How do we achieve that in Swift without losing type information, as using NSValue would? We use Schrödinger’s Box:

final public class WeakBox<T: AnyObject> { private weak var box: T? public var unbox: T? { get { return box } } public init(_ value: T) { self.box = value } }

You can put something into Schrödinger’s Box, which will or will not be gone by the time you try to retrieve it. It enables, for example, to build a typed collection of weakly referenced objects (to avoid retain cycles).

NB: The definition of WeakBox is fine with the latest Swift 1.2 compiler. However, the Swift 1.1 compiler can only handle it with -Onone; otherwise, it crashes.

Categories: Offsite Blogs

Neil Mitchell: New website with new talks

Planet Haskell - Thu, 03/26/2015 - 4:01pm

My website is now located at ndmitchell.com and has a few new talks on it:

My old website at community.haskell.org is going to stop being updated, and I'll be putting in redirections shortly. That server is going to stop hosting websites, so I bought myself a domain name and setup a GitHub pages website. The repo is here, including all the data, metadata, templates and scripts.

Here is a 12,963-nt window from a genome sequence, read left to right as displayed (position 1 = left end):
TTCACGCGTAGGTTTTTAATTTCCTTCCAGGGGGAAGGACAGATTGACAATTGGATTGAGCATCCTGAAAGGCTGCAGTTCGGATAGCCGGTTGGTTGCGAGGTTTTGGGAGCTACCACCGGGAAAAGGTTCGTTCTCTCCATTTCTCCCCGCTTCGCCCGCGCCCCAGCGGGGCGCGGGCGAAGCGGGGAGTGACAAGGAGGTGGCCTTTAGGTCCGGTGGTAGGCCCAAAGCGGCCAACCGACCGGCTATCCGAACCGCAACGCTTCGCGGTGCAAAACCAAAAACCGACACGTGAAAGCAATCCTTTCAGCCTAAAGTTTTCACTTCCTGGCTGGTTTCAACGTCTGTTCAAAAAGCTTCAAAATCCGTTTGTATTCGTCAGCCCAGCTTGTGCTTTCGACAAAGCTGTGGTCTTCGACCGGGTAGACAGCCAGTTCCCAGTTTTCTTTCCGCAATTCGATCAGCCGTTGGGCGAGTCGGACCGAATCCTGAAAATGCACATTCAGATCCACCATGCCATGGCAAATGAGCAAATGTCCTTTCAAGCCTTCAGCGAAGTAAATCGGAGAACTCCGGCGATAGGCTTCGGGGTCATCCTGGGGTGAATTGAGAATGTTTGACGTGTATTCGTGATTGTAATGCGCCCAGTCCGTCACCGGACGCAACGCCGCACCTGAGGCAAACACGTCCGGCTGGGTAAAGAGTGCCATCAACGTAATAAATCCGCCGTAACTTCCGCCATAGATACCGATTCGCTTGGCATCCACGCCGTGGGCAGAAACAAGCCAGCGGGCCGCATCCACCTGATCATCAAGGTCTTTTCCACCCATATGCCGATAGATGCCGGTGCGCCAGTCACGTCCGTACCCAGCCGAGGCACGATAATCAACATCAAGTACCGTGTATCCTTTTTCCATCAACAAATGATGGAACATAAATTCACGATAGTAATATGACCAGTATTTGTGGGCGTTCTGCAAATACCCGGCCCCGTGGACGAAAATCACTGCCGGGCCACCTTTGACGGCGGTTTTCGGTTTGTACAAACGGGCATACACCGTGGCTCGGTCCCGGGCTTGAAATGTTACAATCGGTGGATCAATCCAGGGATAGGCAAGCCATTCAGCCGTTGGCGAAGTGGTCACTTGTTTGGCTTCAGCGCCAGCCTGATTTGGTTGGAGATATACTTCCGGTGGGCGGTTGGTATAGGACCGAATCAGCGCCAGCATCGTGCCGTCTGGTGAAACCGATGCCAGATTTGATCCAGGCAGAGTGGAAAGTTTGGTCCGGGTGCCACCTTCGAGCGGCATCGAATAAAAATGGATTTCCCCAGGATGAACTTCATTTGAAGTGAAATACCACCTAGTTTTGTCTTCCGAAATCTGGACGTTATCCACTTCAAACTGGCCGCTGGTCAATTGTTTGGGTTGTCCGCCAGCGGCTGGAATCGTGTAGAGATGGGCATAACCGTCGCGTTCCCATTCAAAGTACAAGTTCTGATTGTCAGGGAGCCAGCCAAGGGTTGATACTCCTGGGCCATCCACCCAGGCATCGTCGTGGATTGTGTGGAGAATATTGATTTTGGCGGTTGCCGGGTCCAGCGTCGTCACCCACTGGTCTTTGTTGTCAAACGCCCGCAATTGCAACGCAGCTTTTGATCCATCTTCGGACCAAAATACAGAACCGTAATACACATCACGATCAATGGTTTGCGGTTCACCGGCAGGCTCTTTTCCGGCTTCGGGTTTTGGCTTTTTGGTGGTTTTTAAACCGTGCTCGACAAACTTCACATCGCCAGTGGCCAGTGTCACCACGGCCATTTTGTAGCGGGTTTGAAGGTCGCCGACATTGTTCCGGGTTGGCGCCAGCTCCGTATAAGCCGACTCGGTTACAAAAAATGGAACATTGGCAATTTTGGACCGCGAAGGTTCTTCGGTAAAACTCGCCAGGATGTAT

Categories: Offsite Blogs

Do we have idiom for lifting a state monad into pairof states?

haskell-cafe - Thu, 03/26/2015 - 9:28am
Consider you have developed library routines that act on (State s1 a). For some reason, you need more than one state simultaneously. Let's say two side by side for simple example, that is (State (s1,s2) a). To use library functions on one state monad in a two state monad, we need to wrapper that lifts actions of (State s1 a) to (State (s1,s2) a). It is not difficult to write a lifter for such purposes as below. It is kind of like doing liftA in Applicative libarary, but instead of the last argument 'a' but on the fist argument 's' of (State s a). This seems like an idiom that can often come up. So, I tried some searching in some applicative related libraries and monad transformer related libraries but haven't found this idiom yet. If you had a need for idioms like below, what do you call it? Or, is there a way more general way I've missed that makes this a very special case of it. > import Control.Monad.State > import Control.Monad.Error > import Control.Applicative > > -- lift an action ov